Whom does it benefit?

Entry of foreign universities

The ministry of human resource development (HRD) will be tabling a bill on the entry of foreign higher educational Institutions to provide education in India in the current session of  parliament, if things go as planned. Going by the arguments of the ministry, the bill will have to be welcomed by one and all.

In a written reply, the minister of state for finance had informed the Rajya Sabha that during 2008-09, an amount of $ 2.247 billion was sent out of the country as remittance towards tuition fees and other expenses of Indian students studying abroad. The figures for earlier three years were also provided. The amount has doubled every year.

This is no doubt a large sum of money that is moving out of the country. The entry of foreign universities will prevent the outflow of that money is one of the arguments in favour of permitting foreign universities. Two questions are pertinent here: Is the entry of foreign universities an option to remedy the situation? Will those who are opting to move out of the country for higher qualifications decide to stay on if the foreign universities pitch their tents here? At least the HRD seems to think so.

Quality education

The public at large thinks very differently. Those who have wealth will continue to move out to meet their interests. They are a small minority. It may not also be true that those who are moving out of the country are in search of quality education, though there are exceptions.

 The concern of the country should be the majority who do not have enough of means to study even in the country. But the more basic question is why is it in the last 63 years of independent India we have not been able to provide world class higher education for our people? What hindered us from establishing high quality institutions?

The blame must rest at the doors of the Indian state. The state simply did not permit establishment of high quality institutions. With bureaucratisation of higher education, the mediocre ones flourished and the excellent ones were suffocated. And yet, in spite of adverse conditions that we still have some world class institutions is a tribute to the Indian intelligentsia.

Our IITs, IIMs, Birla Institute of Technology, Jawaharlal Nehru University, New Delhi and several other Colleges are known world wide. We should have allowed them to be world-class and should have encouraged many more to reach those levels. We did not do it under the license raj. How to compete in the international arena is a question now. The Indian state is convinced that the only way to enhance quality and to make higher education meet global standards, is to open up.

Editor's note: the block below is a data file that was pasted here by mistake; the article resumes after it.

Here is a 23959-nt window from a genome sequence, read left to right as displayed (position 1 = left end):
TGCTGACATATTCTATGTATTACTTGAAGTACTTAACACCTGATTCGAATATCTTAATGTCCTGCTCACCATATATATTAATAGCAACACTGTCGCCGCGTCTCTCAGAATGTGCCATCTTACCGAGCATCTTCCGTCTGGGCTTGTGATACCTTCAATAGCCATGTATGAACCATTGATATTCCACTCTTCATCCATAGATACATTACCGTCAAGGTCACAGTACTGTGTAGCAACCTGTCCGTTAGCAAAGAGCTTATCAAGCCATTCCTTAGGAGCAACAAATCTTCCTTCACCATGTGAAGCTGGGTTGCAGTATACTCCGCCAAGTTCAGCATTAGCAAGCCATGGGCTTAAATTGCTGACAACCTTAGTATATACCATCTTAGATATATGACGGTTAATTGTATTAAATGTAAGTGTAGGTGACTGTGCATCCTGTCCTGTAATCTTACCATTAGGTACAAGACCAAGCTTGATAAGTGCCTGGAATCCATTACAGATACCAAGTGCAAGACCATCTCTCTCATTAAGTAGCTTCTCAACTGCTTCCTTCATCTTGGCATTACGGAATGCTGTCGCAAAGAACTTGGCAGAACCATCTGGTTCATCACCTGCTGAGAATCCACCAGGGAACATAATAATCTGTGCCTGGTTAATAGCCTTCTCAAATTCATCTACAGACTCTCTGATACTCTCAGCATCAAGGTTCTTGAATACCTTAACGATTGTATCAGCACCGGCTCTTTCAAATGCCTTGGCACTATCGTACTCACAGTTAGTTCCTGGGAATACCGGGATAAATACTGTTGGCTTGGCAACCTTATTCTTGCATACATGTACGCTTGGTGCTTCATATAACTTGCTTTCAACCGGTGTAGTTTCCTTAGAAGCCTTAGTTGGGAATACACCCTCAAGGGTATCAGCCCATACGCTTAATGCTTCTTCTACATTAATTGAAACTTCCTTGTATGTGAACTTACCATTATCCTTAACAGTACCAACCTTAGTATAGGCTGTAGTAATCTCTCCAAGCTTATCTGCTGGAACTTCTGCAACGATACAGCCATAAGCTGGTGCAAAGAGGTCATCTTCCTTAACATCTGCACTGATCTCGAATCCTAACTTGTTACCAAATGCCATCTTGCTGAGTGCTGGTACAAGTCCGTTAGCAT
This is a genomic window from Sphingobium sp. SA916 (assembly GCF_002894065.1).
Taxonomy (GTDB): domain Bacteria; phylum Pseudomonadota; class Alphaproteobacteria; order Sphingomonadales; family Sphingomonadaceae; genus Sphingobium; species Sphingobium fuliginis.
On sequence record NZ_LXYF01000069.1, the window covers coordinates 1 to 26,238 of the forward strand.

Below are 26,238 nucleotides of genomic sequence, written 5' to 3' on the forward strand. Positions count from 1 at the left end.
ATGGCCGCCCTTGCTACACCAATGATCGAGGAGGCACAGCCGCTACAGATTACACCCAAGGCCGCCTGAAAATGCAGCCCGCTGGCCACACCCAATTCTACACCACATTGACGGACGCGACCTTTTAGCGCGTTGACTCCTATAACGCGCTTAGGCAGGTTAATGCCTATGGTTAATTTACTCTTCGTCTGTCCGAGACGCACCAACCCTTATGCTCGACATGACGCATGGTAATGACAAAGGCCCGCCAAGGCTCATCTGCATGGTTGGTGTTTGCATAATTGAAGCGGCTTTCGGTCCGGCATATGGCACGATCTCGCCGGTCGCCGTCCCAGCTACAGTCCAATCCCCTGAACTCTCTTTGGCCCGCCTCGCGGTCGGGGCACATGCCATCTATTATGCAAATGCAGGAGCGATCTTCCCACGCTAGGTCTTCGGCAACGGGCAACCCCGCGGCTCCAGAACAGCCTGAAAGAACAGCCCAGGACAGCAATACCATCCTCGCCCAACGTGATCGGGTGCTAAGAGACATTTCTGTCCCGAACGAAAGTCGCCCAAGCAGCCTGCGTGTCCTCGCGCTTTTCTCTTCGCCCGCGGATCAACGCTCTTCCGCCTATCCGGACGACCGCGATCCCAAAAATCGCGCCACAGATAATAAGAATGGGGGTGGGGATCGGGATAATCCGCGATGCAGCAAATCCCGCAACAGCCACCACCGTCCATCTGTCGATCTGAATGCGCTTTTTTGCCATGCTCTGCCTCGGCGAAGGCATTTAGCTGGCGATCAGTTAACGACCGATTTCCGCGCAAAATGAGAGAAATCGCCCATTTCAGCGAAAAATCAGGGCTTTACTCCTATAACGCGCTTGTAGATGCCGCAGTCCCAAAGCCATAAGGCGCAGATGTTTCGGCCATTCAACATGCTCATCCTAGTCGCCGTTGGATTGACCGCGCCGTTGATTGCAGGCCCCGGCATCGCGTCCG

We did that earlier with industry and then with farming and are now moving into education. In both industry and agriculture, we have not gained as a result of opening up. In fact, we have lost out. Coca Cola came and purchased brands like Thumps Up and Limca. There are no more any local drinks available in the market now. Our pharmaceutical giant Ranbaxy has also been sold.

With Monsanto and other corporations entering into agriculture, we have increasing suicide of farmers and dependency on the multinational corporations for seeds, fertilisers and farming. Today the Indian market is full of foreign brands and our manufacturers are working for the MNCs.

Instead of producing steel, we export iron and ore. We are still raw material suppliers. We supply jute and cotton. Today the world is of brands. Only the brand sells. We have not been able to create brands. In fact, we were prevented from doing so. 

At the level of higher education, what we need are more institutes of higher education that become brands in their own right rather than inviting foreign universities. We can easily create them. There is genius here. Foreign universities will be universities with forms and without substance.

 With their huge capital, they will concentrate on infrastructure as many private universities do at present. They would charge exorbitant fees making education out of reach for the majority. There will be style without much content in what they offer. Students will be marketable commodities without learning skills and attitudes for life and living. Higher education will be transformed into an industry than a service.

Primary purpose

As long as the primary purpose of higher education is to build human resource, it should never be a commercial venture. Secondly, higher education is to build the nation. Foreign providers will never be able to understand the concept of India. How will they then assist in the nation-building exercise?

India should have a brand of its own for higher education if education has to serve national interests. One way of creating that brand is to convert our present top institutions like the IITs, IIMs, IISc and our institutes of advance studies into universities. Allow them to affiliate top private and public colleges who are ready to remain under their control as long as they meet standards. Such private and public colleges could gradually grow and can become brands by themselves. 

Instead of encouraging and gradually influencing South Asia through establishment of higher educational institutions there with state support, it is sad that the country is encouraging   foreign business houses to enter educational sector. The primary reason why foreign universities are eager to come to India is to make as much money as possible.

The aspect of viewing higher education as a commercial activity is a recent phenomenon due to the politician-business nexus. With the entry of foreign universities, this nexus is likely to be strengthened, attacking the very premises on which we build the edifice of higher education — of access, inclusion and justice — the directives of the Constitution of the country.

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